National Programme Open Science

The National Programme Open Science (NPOS) brings together national stakeholders in the Netherlands. 

  • Visit the NPOS website
  • Aim of the NPOS is to coordinate the transition to Open Science and to disseminate its importance. The responsibility to start and implement Open Science activities lies with the various organisations involved.

    The foundations of the Netherlands National Programme Open Science (NPOS) are rooted in 2017, when the National Plan Open Science was signed by a large group of stakeholders from the Netherlands. The years to follow brought us all kind of developments in the transition to Open Science. The NPOS Programme will facilitate all national stakeholders to collaborate in realising Open Science, and to implement the Open Science practices in alignment with international initiatives, moving from science ‘as is’ to science ‘as will be’.

    Open Science 2030 in the Netherlands:
    ‘By 2030, scientific knowledge will be freely available, accessible, and reusable for everyone. Open Science in the Netherlands will be embedded as a standard practice across all scientific disciplines from basic to applied sciences, in the natural, medical, social sciences and the humanities’.

    The Netherlands has strengthened and expanded its leading role in Europe and beyond to change science for the better with recognition and rewards that do justice to scientific teamwork. We will see a stronger link with, and impact on, societal challenges and sustainable development goals. The scientific process will be transparent and inclusive, to the benefit of both science and society.

    The NPOS Programme will focus on three Programme Lines and a set of requirements:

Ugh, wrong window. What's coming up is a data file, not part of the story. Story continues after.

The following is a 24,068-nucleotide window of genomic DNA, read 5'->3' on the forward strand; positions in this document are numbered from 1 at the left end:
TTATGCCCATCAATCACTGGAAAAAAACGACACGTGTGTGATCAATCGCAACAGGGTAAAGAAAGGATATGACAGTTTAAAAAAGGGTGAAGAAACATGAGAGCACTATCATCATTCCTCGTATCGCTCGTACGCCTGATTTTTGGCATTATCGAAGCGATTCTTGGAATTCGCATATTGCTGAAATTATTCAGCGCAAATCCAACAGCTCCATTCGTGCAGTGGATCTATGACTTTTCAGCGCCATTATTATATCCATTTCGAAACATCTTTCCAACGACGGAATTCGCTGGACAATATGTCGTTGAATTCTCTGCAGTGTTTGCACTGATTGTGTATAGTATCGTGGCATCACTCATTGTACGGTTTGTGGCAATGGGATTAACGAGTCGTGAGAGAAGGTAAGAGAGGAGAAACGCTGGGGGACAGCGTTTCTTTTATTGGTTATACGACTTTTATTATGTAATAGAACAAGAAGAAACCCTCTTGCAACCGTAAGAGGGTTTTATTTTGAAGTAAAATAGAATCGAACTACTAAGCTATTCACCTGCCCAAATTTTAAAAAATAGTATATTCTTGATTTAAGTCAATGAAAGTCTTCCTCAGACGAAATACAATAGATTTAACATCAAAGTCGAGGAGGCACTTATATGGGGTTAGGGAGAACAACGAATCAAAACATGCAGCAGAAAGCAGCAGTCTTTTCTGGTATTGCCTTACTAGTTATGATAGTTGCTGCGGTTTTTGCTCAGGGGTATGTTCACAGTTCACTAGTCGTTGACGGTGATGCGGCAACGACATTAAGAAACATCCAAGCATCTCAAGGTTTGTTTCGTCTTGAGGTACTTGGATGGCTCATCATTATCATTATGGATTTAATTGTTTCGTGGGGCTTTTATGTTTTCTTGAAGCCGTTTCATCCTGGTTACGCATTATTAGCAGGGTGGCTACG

Key lines of action: Open Access

    1. Making all scholarly output Open Access;
    2. Ensuring that society can reuse all scholarly output;
    3. Cost control: full Open Access without additional costs;
    4. Maintaining high quality and research integrity;
    5. Novel ways of Recognition & Rewards, away from quantitative measures;
    6. Control over ownership, public values, and academic and digital sovereignty;
    7. Open services, growing towards less dependency on publishers.

    Key lines of action: FAIR Data

    1. Build a professional community of skilled data stewards that have a wide range of expertise;
    2. Support, guide and incentivise the generation of sufficiently rich, standardized, open and machineactionable FAIR digital research outputs and associated FAIR metadata to enable optimal (re)use;
    3. Enable sustainable interoperable networks of FAIR Data services and research infrastructures at the
      institutional and domain level and national level;
    4. Foster the development of a national trust framework for access to FAIR Data including sensitive and
      confidential data, in synergy among societal stakeholders.

    Key lines of action: Citizen Science

    1. Raise awareness;
    2. Consolidate and further develop best practice;
    3. Build capacity;
    4. Enhance cooperation, synergies, and transdisciplinary collaboration;
    5. Develop and invest in supporting infrastructures